Super committee failure could cost states billions in federal wages, projects
Year-end tax moves, December 2011

Cyber Monday 2011 is still sales tax-free ... for now

Got your fingers flexed? Shopping sites bookmarked? Credit card ready?


It's Cyber Monday.

In 2010, money spent on the Monday following Thanksgiving was 16 percent higher than the previous years, according to eCreditDaily. That came to $1.03 billion, the first one-day spending total ever to exceed the billion dollar mark.

And that was 69 percent greater than Cyber Monday 2006, says eCreditDaily. In fact, since e-commerce activity tracking began in 2001, Cyber Monday 2010 ranked as the heaviest online spending day of the year.

Most expect this year's figures, even with a still sluggish economy, to be even better. The International Council of Shopping Centers projects that online shopping will account for 13 percent of November and December sales this year, up one percentage point from last year.

Taxable online sales: The big tax question is whether Cyber Mondays -- along with e-shopping the other 364 days of the year -- will suffer when/if etailers ever start collecting sales taxes?

I suspect there will be some drop off of online purchasing. But I also suspect it will be short-term, with tax protesters eventually returning to their keyboard buying because it's just so darn convenient.

There's been some progress by proponents of online sales tax collection in recent months.

A bipartisan group of Senators earlier this month introduced the Marketplace Fairness Act, legislation they say would level the playing field among online, catalog and bricks-and-mortar retailers. It's similar to the Marketplace Equity Act introduced in the House in October.

The federal so-called Amazon tax bills come on the heels of increased activity by states to collect from online businesses the sales taxes that state treasurers say are costing them billions.

Will federal efforts work? Should they? Many say that Uncle Sam has no business getting involved in the myriad tax laws administered by states.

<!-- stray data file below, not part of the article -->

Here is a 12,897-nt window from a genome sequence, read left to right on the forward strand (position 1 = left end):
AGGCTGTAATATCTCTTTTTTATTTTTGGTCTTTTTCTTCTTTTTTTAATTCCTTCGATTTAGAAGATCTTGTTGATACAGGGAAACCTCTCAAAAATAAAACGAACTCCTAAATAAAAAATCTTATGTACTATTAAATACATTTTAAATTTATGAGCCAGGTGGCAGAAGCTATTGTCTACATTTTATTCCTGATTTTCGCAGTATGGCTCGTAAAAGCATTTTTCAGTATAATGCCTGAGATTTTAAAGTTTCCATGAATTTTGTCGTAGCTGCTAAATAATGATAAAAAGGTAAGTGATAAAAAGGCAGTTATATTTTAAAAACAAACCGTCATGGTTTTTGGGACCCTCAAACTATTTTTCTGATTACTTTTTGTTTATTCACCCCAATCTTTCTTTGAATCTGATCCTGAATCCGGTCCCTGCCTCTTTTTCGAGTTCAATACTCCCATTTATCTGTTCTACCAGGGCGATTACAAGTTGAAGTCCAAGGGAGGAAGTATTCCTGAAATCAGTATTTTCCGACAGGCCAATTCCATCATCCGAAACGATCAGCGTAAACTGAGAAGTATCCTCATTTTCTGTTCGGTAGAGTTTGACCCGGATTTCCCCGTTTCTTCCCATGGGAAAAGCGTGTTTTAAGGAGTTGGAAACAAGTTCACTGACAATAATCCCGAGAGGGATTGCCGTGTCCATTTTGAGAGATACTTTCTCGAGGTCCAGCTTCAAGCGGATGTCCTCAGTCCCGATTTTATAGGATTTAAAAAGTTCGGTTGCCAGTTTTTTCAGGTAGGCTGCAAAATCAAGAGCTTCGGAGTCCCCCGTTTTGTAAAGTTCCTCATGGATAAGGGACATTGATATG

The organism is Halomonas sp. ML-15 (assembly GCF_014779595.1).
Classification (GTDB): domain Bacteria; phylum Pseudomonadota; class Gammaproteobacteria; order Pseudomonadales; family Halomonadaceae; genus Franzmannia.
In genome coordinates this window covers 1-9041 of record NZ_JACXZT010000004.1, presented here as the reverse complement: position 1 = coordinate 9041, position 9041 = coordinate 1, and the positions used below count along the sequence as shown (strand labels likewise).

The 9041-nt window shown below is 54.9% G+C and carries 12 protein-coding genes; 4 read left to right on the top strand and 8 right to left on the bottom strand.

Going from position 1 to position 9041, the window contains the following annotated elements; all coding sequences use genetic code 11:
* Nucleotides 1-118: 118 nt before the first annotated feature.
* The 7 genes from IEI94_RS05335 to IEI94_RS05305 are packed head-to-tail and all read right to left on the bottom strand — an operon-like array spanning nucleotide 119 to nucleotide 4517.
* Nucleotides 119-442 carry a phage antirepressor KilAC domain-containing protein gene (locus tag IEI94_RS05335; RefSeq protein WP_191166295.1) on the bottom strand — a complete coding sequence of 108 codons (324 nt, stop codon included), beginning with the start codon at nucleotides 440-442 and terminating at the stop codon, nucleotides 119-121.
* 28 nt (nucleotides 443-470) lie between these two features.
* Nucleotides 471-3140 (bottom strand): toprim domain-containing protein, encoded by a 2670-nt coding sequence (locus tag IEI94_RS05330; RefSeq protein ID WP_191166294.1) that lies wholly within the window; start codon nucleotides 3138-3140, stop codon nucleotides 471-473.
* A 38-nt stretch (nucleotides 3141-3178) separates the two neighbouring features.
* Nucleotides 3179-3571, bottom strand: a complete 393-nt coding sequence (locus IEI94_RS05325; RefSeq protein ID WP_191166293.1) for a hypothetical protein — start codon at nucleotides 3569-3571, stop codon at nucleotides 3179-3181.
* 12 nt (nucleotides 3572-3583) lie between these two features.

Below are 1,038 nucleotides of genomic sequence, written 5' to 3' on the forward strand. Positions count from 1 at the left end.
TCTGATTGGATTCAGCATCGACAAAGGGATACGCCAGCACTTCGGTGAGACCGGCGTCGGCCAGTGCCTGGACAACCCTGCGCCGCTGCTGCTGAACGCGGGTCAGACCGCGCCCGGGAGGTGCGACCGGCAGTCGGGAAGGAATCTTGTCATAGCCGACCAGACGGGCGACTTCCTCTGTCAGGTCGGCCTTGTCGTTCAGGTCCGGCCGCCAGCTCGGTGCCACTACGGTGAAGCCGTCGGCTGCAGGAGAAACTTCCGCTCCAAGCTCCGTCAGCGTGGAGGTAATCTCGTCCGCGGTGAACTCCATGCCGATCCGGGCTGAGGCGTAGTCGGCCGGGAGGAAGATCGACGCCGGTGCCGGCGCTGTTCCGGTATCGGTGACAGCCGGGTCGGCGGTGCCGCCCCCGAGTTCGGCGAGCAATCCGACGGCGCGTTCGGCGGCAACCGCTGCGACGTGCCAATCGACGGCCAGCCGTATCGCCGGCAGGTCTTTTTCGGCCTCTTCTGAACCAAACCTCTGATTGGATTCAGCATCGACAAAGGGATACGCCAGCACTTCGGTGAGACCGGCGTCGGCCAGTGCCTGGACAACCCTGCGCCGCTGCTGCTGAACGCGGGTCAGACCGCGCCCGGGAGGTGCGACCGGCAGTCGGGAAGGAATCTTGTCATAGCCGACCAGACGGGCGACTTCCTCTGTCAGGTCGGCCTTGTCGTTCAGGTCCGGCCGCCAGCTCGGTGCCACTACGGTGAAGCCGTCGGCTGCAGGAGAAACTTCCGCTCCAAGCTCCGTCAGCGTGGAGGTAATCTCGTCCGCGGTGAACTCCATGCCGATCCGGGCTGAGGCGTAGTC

While the federal bills offer lawmakers some interesting talking points, especially while on the 2012 campaign trails, I doubt the bills will go very far, again because of the upcoming election year.

And even when you take the re-election motives out of the equation (yeah, I know; I'm laughing, too), Senators and Representatives have a lot of other more pressing, and strictly federal, issues to worry about in the coming months.

Cyber shopping tips: If you're going to order tons of stuff today, The Street lists nine websites it says do Cyber Monday right.

The Christian Science Monitor offers six tips to nab Cyber Monday deals.

And PC World gives us five tips for safe online shopping.

You also might find these items of interest:


Feed You can follow this conversation by subscribing to the comment feed for this post.


It is silly to build tax layers on top of already existing tax laws. Use tax just needs ENFORCEMENT! Instead, the burden is put on retailers and wasting many hours on unnecessary paperwork.

It is simple. You know the BILL TO and the SHIP TO. If you want to collect use tax, just compare the two and collect if appropriate. All of this could be easily automated through the financial processors. All government has to do is set up a triple play. Each transaction is split three ways:

1) local tax jurisdiction
2) state tax
3) the rest goes to the merchant

The comments to this entry are closed.